How Teaching Dogs and Children Is Similar: Parts Three and Four
Please, let me be clear: in no way am I suggesting that dogs are our children. However, as I discussed in my last article, many of the same principles when working with children apply when you are teaching or playing games with your dog. Previously, I discussed the first two ways that teaching and playing games with children and dogs is similar:
1. First, the environment in which a child learns greatly impacts how and what a child is able to learn. Similarly, the environment in which a dog learns greatly impacts how and what a dog is able to learn.
2. Children learn best with a person they trust and whom they have bonded with. Similarly, dogs learn best with a person they trust and whom they have bonded with.
In this article, I would like to explain two further ways in which working with children and dogs is similar:
3. One of the most effective and enjoyable ways that children learn is through playing with toys and by playing games. Similarly, one of the most effective and enjoyable ways that dogs learn is through playing with toys and by playing games.
Which did you like more when you were in school: a pop quiz, or a game of Jeopardy using the science content you just learned to review concepts? Hands down, games are more fun!!! As an elementary school teacher, I quickly realized that the way to children’s hearts and the key to positive and effective learning is through games, and so I was constantly on the look-out for how I could turn every-day lessons into games.
Playing games with your dog is not only a great way to bond and have fun with your pet, but has numerous other positive benefits. Dog trainers and veterinarians I’ve interviewed emphasize that learning using dog games is much more than just fun and games for your dog (though it certainly is fun)! When your dog manages to solve a challenge that you’ve set out for him, it does far more than just occupy his time; the dog feels that he has really accomplished something. That sense of achievement your dog gets when he solves a challenge you’ve set out for him with your help can lead to increased self-confidence and can contribute to a more developed sense of trust towards you.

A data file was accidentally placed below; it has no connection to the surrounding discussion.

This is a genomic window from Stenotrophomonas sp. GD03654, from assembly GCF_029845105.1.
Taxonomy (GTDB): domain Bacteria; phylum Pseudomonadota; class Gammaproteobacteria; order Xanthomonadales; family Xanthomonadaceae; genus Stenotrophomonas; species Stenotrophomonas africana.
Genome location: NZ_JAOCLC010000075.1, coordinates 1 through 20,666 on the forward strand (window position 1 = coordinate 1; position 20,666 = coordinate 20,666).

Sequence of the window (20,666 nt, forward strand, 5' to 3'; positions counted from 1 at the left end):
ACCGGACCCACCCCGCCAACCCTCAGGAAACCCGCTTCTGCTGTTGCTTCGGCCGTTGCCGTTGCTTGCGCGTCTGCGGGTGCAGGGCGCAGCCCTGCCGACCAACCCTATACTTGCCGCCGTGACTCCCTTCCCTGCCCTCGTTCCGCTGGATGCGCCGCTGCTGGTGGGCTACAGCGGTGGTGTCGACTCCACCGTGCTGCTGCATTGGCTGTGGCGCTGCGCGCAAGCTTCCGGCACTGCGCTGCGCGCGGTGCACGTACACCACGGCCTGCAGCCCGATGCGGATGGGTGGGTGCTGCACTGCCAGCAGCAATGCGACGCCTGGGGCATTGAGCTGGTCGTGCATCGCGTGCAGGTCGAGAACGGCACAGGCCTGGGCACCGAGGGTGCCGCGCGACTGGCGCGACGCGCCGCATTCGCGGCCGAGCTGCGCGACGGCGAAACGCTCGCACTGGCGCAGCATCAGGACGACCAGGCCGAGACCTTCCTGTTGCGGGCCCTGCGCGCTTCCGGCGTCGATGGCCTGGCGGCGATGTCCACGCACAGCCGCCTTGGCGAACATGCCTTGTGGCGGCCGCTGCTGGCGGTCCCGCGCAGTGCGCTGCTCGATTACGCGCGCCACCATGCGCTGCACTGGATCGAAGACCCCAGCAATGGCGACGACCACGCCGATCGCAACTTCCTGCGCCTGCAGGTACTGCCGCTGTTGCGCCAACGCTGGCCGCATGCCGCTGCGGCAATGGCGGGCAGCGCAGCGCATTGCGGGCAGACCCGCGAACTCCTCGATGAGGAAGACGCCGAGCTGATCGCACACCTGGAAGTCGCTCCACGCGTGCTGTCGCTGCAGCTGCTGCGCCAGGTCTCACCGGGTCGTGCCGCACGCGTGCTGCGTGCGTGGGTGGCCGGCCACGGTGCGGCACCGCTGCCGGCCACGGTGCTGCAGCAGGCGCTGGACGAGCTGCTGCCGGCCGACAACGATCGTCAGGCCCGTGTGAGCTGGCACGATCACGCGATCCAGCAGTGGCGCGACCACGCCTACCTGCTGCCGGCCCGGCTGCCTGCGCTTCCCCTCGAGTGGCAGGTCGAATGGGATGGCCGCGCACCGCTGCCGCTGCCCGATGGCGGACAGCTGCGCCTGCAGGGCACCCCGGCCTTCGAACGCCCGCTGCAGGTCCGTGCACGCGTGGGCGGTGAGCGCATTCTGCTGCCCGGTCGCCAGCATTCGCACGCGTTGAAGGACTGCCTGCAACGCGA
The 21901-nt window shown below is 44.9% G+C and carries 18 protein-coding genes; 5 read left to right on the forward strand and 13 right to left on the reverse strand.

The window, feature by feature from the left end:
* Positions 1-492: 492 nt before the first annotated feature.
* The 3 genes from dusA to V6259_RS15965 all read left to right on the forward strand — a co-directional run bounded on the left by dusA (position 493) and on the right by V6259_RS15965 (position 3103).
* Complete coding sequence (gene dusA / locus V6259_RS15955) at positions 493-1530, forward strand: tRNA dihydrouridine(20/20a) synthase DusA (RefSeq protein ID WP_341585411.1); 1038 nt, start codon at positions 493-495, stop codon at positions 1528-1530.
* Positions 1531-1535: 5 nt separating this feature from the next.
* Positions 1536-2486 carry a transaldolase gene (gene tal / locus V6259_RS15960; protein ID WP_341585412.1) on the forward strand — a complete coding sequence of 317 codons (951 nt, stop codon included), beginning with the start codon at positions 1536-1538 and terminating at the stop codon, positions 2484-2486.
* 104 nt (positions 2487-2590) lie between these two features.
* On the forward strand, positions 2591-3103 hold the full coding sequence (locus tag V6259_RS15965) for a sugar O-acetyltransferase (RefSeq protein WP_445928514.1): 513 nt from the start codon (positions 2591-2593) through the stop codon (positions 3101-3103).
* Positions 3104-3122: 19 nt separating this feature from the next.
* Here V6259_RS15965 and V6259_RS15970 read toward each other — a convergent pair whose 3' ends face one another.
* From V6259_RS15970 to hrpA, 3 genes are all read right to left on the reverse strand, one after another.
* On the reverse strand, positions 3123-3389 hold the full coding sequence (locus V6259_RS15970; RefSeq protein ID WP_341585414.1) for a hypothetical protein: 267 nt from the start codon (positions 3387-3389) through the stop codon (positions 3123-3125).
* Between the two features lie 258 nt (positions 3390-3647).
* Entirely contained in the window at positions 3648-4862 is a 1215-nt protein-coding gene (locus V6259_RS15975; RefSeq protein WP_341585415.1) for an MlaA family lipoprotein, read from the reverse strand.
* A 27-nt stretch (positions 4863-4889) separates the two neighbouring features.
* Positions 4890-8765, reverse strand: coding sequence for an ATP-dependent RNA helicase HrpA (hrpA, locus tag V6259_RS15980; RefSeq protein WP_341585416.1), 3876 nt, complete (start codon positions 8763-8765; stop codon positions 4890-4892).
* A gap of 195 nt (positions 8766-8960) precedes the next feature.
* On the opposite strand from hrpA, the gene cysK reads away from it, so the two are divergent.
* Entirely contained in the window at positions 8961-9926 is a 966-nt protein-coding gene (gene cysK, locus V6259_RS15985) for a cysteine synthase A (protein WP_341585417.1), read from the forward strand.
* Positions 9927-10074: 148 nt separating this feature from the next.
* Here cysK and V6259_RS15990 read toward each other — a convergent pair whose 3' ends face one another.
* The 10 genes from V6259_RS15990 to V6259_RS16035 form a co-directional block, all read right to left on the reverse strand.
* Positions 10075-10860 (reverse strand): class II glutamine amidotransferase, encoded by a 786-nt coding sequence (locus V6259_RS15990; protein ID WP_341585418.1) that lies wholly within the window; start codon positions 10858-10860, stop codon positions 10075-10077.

Further, dog games can assist in the prevention of unwanted behaviours. Mental and physical stimulation using toys and games can help to prevent common issues of dog owners including separation anxiety and destructive chewing in dogs, can assist in crate training, offers dogs stress and boredom relief, and can prevent unwanted barking and digging. Like children, positive and effective learning experiences using toys and games can help contribute to your dog’s long-term positive associations with learning.
4. Children love and need meaningful, purposeful, problem-solving challenges. Similarly, Dogs love and need meaningful, purposeful, problem-solving challenges.
Mental stimulation offered through meaningful challenges can even be seen as more important than physical stimulation for your dog. Giving your dog a job allows your dog to be stimulated physically and psychologically, which results in helping your dog to burn off excess energy. Taking the time to play games with your dog will help to prevent a lot of unwanted behaviours! Dogs are highly intelligent animals, and like children, they need mentally stimulating challenges. Further, Jean Donaldson (1996, 2005)notes that “it is very unlikely that you will ever over challenge your dog. The vast majority of dogs are severely under challenged in their day to day life” (p. 43). Playing dog games and giving your pooch numerous different kinds of intellectual challenges will not only help your dog to feel relaxed and fulfilled, but it will contribute to the closeness you feel with your pup.
Donaldson, J. (2005). The culture clash. James & Kenneth, Berkeley, CA.
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